Keimena #13: Kanehsatake: 270 Years of Resistance
by Alanis Obomsawin

Due to copyright reasons only a short segment of the film can be shown here.

Monday March 13, 2017, 24:00 on ERT2
Kanehsatake: 270 Years of Resistance, 1993, Canada, 119 min.
Director: Alanis Obomsawin

Abenaki director Alanis Obomsawin’s film Kanehsatake: 270 Years of Resistance focuses on a small Kanien’kéha:ka (Mohawk) community, unheard of by many Canadians until a protest began on March 10, 1990. Kanesatà:ke is not an Indian reserve but was declared an “interim land base” in 1717, when those acting on behalf of the King of France divided up the territory. The Kanien’kéha:ka, who were left with a paltry tract of nine square miles of land, created a wampum belt—a thread of whelk and quahog shells that carries complex meanings and serves as a “living record” of the community—to ensure that the act was not forgotten.

Yet even those land rights were not respected, and the Kanien’kéha:ka have struggled against injustice ever since. Kanehsatake: 270 Years of Resistance records a recent chapter in this historic struggle. In 1989 the mayor of the neighboring village of Oka decided to expand a golf course onto Kanien’kéha:ka territory, disturbing traditional burial grounds. Recognizing the impact of this proposal, women, warriors, and elders from Kanesatà:ke formed a line in front of construction crews, blocking access to the site, in March 1990.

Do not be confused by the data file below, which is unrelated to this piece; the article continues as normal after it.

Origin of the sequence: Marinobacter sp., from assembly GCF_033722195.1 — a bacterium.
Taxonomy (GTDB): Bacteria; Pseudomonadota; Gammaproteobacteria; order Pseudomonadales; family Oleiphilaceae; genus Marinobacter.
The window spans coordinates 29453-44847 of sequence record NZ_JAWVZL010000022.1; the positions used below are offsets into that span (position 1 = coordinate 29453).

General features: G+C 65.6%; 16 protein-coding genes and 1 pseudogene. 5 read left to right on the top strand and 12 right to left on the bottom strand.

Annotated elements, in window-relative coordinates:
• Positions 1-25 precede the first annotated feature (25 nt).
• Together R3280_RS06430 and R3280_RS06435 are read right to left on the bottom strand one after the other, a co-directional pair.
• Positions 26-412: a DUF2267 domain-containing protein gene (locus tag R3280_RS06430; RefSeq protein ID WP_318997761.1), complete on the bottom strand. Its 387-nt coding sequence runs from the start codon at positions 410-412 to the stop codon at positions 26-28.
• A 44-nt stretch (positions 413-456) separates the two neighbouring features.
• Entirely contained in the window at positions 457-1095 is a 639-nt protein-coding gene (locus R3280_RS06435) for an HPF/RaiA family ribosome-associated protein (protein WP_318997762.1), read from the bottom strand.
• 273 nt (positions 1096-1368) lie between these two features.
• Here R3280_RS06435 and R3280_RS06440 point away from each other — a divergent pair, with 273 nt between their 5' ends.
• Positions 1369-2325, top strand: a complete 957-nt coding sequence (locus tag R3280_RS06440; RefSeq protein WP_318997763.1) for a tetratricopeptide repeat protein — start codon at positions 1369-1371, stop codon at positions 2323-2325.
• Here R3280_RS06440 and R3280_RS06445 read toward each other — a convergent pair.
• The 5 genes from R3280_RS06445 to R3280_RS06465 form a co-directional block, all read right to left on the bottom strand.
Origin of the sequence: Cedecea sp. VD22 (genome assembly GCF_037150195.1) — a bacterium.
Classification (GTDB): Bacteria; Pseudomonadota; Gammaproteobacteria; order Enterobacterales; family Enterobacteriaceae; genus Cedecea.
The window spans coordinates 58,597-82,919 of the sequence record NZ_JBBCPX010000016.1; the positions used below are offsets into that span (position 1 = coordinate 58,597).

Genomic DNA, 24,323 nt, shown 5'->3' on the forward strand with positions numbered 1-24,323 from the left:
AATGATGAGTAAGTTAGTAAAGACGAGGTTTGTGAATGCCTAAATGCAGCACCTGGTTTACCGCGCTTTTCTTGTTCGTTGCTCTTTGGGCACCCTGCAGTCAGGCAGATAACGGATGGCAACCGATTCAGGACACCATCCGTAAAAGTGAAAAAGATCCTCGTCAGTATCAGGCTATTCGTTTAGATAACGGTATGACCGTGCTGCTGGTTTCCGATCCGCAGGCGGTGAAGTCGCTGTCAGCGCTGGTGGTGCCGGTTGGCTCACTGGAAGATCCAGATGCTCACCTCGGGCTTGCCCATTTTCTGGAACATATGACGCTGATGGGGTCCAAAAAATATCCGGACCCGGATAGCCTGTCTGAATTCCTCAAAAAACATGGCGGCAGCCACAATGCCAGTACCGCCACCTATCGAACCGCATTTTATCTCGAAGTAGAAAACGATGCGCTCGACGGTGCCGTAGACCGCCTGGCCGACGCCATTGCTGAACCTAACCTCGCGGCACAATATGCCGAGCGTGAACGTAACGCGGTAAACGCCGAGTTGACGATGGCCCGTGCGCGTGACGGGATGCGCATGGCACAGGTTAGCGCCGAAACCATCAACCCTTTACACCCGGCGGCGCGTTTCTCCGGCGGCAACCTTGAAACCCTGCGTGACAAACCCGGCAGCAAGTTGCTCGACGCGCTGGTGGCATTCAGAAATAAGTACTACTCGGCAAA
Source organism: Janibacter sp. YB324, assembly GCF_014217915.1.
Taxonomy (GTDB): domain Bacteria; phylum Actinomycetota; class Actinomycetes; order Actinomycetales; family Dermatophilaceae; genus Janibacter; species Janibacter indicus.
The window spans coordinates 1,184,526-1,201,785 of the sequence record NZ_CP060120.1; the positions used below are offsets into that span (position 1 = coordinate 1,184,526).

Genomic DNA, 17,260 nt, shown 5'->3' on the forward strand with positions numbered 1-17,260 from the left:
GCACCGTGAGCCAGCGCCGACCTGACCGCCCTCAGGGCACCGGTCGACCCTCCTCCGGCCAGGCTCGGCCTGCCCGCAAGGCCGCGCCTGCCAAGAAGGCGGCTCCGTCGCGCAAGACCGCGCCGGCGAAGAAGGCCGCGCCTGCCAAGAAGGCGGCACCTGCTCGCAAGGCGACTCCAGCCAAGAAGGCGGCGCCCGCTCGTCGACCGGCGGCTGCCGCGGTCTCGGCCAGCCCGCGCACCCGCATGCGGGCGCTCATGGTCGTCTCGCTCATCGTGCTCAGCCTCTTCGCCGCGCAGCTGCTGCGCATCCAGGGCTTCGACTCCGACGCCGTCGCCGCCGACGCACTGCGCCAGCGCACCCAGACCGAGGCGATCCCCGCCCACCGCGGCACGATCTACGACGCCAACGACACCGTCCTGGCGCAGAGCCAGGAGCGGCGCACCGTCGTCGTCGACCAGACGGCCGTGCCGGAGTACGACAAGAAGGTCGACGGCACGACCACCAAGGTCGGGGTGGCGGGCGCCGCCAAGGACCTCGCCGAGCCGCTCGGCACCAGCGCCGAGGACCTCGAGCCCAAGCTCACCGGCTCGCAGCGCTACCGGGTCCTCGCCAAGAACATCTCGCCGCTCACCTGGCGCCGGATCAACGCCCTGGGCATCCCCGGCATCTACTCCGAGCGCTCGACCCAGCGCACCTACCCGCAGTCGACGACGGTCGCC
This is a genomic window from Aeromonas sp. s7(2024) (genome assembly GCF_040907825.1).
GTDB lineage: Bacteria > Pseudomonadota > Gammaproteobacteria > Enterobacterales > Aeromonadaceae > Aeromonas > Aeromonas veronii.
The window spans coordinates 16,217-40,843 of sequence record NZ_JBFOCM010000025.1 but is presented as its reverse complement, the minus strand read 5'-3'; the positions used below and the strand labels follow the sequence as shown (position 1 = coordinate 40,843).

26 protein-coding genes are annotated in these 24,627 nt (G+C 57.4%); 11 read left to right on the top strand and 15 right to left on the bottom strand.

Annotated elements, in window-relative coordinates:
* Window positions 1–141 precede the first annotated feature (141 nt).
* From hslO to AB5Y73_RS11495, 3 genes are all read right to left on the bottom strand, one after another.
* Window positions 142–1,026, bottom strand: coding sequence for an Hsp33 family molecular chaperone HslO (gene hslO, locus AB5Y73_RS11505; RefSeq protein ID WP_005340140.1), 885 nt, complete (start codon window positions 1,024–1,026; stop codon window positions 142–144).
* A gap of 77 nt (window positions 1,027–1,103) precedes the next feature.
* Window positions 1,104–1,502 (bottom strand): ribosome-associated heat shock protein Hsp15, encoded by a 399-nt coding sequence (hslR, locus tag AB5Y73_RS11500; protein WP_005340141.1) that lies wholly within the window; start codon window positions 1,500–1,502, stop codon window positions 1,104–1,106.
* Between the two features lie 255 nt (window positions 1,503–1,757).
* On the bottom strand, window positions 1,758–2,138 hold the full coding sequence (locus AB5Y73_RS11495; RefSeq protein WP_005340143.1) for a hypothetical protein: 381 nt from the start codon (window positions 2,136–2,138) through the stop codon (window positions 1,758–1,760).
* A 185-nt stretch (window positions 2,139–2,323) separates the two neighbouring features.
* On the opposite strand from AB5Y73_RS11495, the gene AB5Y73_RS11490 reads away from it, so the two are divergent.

The Quebec police and then the Canadian army were called in as the confrontation escalated, leading to gunfire and teargas. Mohawks from neighboring Kahnawake and Indigenous peoples from across Canada and the United States joined the protest, leading to a bitter 78-day standoff.

The mainstream media reported only one side of an armed siege that became known as the “Oka Crisis.” Obomsawin’s documentary film portrays Kanien’kéha:ka resistance from behind the barricades.

—Candice Hopkins, Curator documenta 14

Posted in Public TV on 03.13.2017